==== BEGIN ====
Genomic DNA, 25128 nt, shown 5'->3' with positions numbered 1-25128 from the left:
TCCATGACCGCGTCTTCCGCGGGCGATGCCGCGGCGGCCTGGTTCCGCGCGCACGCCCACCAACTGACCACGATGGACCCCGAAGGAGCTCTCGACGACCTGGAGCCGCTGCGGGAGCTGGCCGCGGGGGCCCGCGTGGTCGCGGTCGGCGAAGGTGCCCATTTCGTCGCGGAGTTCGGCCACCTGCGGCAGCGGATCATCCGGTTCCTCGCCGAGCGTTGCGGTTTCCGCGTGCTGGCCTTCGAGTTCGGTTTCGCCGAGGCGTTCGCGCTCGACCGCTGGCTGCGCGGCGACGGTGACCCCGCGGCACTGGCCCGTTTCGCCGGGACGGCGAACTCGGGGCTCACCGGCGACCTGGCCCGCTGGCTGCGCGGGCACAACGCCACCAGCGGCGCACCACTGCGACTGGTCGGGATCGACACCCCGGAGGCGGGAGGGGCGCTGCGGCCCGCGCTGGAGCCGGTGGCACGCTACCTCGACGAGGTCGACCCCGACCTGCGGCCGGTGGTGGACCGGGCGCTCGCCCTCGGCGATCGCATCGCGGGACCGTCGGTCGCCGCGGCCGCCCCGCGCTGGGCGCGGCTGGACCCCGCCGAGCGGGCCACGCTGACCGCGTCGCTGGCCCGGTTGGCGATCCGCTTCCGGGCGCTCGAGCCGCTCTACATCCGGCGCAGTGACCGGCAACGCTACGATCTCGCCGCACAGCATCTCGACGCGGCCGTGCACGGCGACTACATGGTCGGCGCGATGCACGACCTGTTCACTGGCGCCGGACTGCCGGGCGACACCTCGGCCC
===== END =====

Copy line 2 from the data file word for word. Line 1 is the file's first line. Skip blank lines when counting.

TCCATGACCGCGTCTTCCGCGGGCGATGCCGCGGCGGCCTGGTTCCGCGCGCACGCCCACCAACTGACCACGATGGACCCCGAAGGAGCTCTCGACGACCTGGAGCCGCTGCGGGAGCTGGCCGCGGGGGCCCGCGTGGTCGCGGTCGGCGAAGGTGCCCATTTCGTCGCGGAGTTCGGCCACCTGCGGCAGCGGATCATCCGGTTCCTCGCCGAGCGTTGCGGTTTCCGCGTGCTGGCCTTCGAGTTCGGTTTCGCCGAGGCGTTCGCGCTCGACCGCTGGCTGCGCGGCGACGGTGACCCCGCGGCACTGGCCCGTTTCGCCGGGACGGCGAACTCGGGGCTCACCGGCGACCTGGCCCGCTGGCTGCGCGGGCACAACGCCACCAGCGGCGCACCACTGCGACTGGTCGGGATCGACACCCCGGAGGCGGGAGGGGCGCTGCGGCCCGCGCTGGAGCCGGTGGCACGCTACCTCGACGAGGTCGACCCCGACCTGCGGCCGGTGGTGGACCGGGCGCTCGCCCTCGGCGATCGCATCGCGGGACCGTCGGTCGCCGCGGCCGCCCCGCGCTGGGCGCGGCTGGACCCCGCCGAGCGGGCCACGCTGACCGCGTCGCTGGCCCGGTTGGCGATCCGCTTCCGGGCGCTCGAGCCGCTCTACATCCGGCGCAGTGACCGGCAACGCTACGATCTCGCCGCACAGCATCTCGACGCGGCCGTGCACGGCGACTACATGGTCGGCGCGATGCACGACCTGTTCACTGGCGCCGGACTGCCGGGCGACACCTCGGCCC